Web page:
Top law firm’s tie-up with social enterprise works both ways

David Morgan, left, David Duke, centre, and Peter Lawson reflect on the relationship between social enterprises and corporate business in Scotland. Picture: Ian Rutherford

David Morgan, left, David Duke, centre, and Peter Lawson reflect on the relationship between social enterprises and corporate business in Scotland. Picture: Ian Rutherford

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In partnership with Burness Paull.

The relationship between legal firm Burness Paull and social enterprise Street Soccer Scotland is a positive example of how responsible business is becoming embedded in corporate Scotland. David Duke of Street Soccer Scotland and Burness Paull partners Peter Lawson and David Morgan talk about their relationship.

Glasgow hosted the Homeless World Cup in July 2016. Picture: John Devlin

Glasgow hosted the Homeless World Cup in July 2016. Picture: John Devlin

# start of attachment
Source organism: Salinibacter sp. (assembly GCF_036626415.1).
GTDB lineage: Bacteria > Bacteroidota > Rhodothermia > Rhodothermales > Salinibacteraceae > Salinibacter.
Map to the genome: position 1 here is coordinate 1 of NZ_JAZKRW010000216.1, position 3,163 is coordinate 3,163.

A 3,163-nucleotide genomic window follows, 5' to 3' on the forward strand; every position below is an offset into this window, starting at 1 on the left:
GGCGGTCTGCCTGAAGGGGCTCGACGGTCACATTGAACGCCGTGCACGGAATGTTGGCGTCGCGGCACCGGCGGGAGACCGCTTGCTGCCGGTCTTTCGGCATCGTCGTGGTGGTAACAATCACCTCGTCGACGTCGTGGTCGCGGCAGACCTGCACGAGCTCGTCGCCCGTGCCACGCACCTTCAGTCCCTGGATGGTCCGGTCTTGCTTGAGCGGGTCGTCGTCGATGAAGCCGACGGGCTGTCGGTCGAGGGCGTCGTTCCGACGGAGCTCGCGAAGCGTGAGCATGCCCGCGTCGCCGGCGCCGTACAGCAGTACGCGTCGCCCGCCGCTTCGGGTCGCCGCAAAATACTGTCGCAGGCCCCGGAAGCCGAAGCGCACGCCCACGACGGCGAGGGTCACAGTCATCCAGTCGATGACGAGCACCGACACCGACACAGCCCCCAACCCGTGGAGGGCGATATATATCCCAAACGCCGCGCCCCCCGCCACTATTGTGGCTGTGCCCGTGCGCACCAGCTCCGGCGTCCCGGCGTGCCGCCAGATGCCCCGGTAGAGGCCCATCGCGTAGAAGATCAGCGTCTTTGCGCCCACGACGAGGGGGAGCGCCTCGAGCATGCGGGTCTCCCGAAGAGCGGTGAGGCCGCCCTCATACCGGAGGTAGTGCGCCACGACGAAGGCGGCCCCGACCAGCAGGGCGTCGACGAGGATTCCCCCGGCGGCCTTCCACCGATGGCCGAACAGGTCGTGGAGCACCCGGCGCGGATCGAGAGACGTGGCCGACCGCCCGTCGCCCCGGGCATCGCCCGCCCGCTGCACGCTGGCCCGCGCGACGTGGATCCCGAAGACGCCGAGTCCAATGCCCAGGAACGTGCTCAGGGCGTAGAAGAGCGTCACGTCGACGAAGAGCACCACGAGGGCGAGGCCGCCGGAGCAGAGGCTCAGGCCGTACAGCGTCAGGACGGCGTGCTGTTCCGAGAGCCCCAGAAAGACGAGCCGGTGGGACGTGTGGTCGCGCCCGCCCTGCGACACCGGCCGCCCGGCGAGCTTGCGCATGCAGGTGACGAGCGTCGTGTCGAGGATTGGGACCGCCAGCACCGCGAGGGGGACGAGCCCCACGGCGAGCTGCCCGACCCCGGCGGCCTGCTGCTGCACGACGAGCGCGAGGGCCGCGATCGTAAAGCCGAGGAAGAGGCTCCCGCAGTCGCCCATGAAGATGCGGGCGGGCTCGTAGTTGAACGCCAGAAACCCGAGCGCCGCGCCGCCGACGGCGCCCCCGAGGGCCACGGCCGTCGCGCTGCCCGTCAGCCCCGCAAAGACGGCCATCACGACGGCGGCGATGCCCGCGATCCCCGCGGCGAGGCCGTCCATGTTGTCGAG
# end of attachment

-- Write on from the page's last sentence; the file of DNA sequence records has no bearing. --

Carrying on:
Peter Lawson (PL): David Duke met David Morgan and other Burness Paull staff at a Scotland football match in 2013 and they really connected. They were totally inspired by David’s story about how he went from being homeless himself to founding Street Soccer Scotland and creating new opportunities for those who find themselves homeless for all sorts of reasons.

David Duke (DD): At various events I kept being impressed with Burness Paull and the passion of their people – the chemistry felt right and everything pointed me towards working with them.

David Morgan (DM): We were keen to do something with Street Soccer and decided to do a corporate event with a difference, offering staff and clients the chance to play against Street Soccer teams and find out more – with all proceeds going back to Street Soccer. 

PL: There were 24 teams at the five-a-side tournament at the Powerleague in Sighthill, Edinburgh [Powerleague is a supporter of Street Soccer]. We showed a motivational video from Street Soccer’s ambassador Sir Alex Ferguson beforehand – and it was a great way for staff, clients and others to network and support the charity. Our Aberdeen office won on penalties, which Sir Alex will be proud to hear.That led on to lots of other initiatives and we joined the Street Soccer Scotland Business Club.

Young people want to make a difference and be part of a business which is also making a difference.

Peter Lawson, Burness Paull

DD: We launched the business club at the end of 2014. We’d had real interest in Street Soccer from corporate businesses and with the Homeless World Cup coming to Glasgow, it was an opportunity to build a different kind of community to support us.